About a week and a half ago I returned home completely spent from a weekend at the Wanderlust Festival on Snowshoe Mountain in West Virginia. Wanderlust Festivals are billed as “all-out celebrations of mindful living.” Sounds pretty awesome, right? Anything that claims to be ‘all-out’ appeals to me. I should stop here though: I was only considering the festival at all because a couple of dear friends, who happen to own/operate a culinary masterpiece of a food truck (the two can jive) had signed up for the gig themselves and they had tickets to spare. I am however, 44 years old with 4 kids. Still, the pull was pretty strong. The second line of the Wanderlust press blitz reads: “Join a remarkable group of yoga and meditation instructors, musicians, speakers, chefs and attendees for a transformational experience at the world’s most beautiful mountain resorts. Explore new ideas, make new friends, discover new abilities, and dance your heart out. Adventure awaits.” What the fuck. Who gets to put that many powerful words in two sentences? Let’s break it down with a list: remarkable, yoga, meditation, musicians, chefs, transformational, world’s, beautiful, mountain, explore, new, new, new, abilities, dance, adventure. How many words did I leave out there? Not many! Whoever wrote that sucked me in, and I imagine those two sentences have grabbed the attention of many of the other thousands upon thousands of Wanderlust attendees over the years. My favorite is the short phrase which actually crosses the line of being certifiable: dance your heart out. Out? Dance it out. The rest could all be claimed as being true, but this? These festival makers clearly have balls. I chose my moment very carefully. I kicked the kids out the front door, handed my husband a beer in a cold glass (he was probably instantly suspicious), and casually leaned against the kitchen counter. “Hey, Adam and Sarah wrote today. They have extra tickets to the Wanderlust Festival in West Virginia. I think we should go.” Mike almost spit out his icy cold beer. Nope. The thing is, I actually knew that this was the right answer: our schedule is already too packed, he is in the middle of building a new restaurant and working on something new and time-sucking on the side, it is summertime on a farm which means the work is enough to drown all but families with eight kids to mow and weed and feed animals and clean up the ugly of winter and the wet of spring, I had an aerial yoga teacher training the following weekend and we had just been to a wedding the week before. He was right. I knew it. I dropped it. Kinda. Those two sentences were still lingering in my head. I tried to drop it, I really did. I have this friend, you see. She will do anything. She has three kids and a husband and a business of her own and a too-full schedule like the rest of us. I asked her anyway. Casually. There wasn’t a whole lot of hesitation. “What is it?” she asked. I threw out a few words from the afore mentioned two sentences. That night, late night, my phone began to light up with a steady stream of text messages. I think she may have actually begun packing. Now I had to tell my steady that I was going with a friend and her three kids. Another cold beer. This time he just shook his head. He didn’t say no. It was something more like, “I’m washing my hands of this. You’re insane.” The two of us, seven kids now, and we were going to camp. Our food truck friends would get there early, grab us the best of the camping spots, Sheri would arrive with her kids the moment the gates opened, I would follow after teaching my morning class, arrive in time to set up camp and we would do all of those things: discover and explore and adventure and yoga and music. A couple of days before the trip I went over to Sheri’s house to practice setting up the 10 person tent while the kids swam in her pond. Sitting on the dock we asked each other about the weather. Neither of us had really checked. So we checked. Rain. The entire time. Lots of rain. 90%. We easily talked ourselves right back into it, set up the tent, took it down and laughed it off. We could always get a room. We wanted all of those powerful words, including adventure, and haha~ we just might get more than we bargained for. Lucky us.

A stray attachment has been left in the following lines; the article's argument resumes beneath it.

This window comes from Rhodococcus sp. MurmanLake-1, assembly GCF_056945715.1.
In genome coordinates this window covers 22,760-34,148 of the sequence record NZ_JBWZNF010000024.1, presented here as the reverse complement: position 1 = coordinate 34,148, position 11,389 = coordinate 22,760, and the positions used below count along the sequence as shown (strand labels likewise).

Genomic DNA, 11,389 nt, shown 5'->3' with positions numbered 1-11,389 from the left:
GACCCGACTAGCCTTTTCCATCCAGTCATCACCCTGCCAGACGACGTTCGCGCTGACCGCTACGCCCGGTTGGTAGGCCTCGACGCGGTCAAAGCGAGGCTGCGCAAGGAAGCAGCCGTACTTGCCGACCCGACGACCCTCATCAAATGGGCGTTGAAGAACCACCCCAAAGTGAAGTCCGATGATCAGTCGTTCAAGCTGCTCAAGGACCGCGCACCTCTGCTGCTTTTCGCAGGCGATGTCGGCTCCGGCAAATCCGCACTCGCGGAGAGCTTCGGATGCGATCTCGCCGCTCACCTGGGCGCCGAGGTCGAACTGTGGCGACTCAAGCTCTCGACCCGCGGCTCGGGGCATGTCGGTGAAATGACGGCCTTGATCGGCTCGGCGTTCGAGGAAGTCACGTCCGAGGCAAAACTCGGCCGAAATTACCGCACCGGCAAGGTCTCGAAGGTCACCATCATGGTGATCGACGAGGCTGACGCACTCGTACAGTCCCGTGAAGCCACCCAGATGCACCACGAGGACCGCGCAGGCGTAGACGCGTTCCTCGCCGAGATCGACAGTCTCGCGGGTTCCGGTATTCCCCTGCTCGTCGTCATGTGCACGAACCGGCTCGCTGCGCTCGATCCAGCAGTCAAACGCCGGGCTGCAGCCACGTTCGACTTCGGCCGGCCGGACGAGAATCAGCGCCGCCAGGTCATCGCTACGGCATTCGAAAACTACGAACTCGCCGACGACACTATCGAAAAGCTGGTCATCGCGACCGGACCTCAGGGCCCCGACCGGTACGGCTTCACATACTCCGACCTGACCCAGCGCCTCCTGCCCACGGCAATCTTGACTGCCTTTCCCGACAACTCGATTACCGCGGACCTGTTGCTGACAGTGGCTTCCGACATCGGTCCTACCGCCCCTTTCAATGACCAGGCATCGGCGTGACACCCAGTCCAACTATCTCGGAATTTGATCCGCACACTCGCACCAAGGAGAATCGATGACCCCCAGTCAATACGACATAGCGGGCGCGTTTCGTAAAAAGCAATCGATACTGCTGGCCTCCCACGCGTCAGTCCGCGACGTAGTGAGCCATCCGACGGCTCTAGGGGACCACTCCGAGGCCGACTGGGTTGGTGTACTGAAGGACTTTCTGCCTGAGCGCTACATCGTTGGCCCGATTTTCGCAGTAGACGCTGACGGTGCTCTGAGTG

Two days later I pulled my pick-up to the top of Snowshoe Mountain in the driving rain. Rain so hard and so fast I was moving at a crawl. I did a little asking around and the festival folks kept pointing down the mountain for the camping. I wanted details: Was someone down there? How do I get there? You know, the basics. Fingers just kept pointing down the mountain. I pulled over and instantly Sheri pulled in behind me. She was drenched to the bone. “We can’t do this, she said.” It isn’t camping; it’s a slope at the bottom of the mountain that they have just barely mowed. It isn’t fit for camping or for kids.” She was pissed. It wasn’t anything like the beautiful photos we had seen on the marketing materials. We were also in the middle of a true downpour. Rain was singing down the mountain like a lively stream. She had already asked around about finding us a room but those rooms that were left were astronomically expensive. Neither of us wanted that. We stood dripping in the lobby of one hotel as the Wanderlust video played over and over on the big screen; beautiful images with beautiful people looking to the heavens, tree pose with arms reaching for the sunny sky, a woman holding Anjali mudra with wrists wrapped in beads, SUP inversions and slackliners looking serene. The irony was incredible. My kids were still holding fast though. “We can do it mom, that’s why we brought a tent.” We drove the three winding miles to the bottom of the mountain and immediately found our soaking wet foodie friends. They were also skeptical, but set. They would camp. On the trip down the mountain, my sweet child, he who is always thinking of others, asked if Sheri was okay. I told him I thought so. I explained that she had already been in this downpour for hours, had no way of setting up a ten person tent with a 4,6, and 8 year old. She was cold and wet. She had been waiting for us and we were late. “I want her to stay,” he said. “We can do this.” “Tell her that then,” I said. As our ever expanding tribe (there were now 11 of us including Adam and Sarah) sloshed to the campground, Vincy spoke with Sheri. She would later say that Vincy’s 10 year old pep talk was a deciding factor. Sheri was absolutely right though. This was not a campground. There was almost no flat ground at all, the area had been mowed with a brush-hog on a very high setting, it looked absolutely nothing like the beautiful camping scenes we had been dreamingly admiring in the exquisite Wanderlust videos. We decided to stay. We lay tarps on the ground, used the food truck Easy-ups on top of our tents as an extra protective layer and made a “porch” with extra tarps and sticks. It looked good. The rain died down a bit, and Adam passed out luke-warm Budweiser beers, but mostly we just fell asleep damp and exhausted.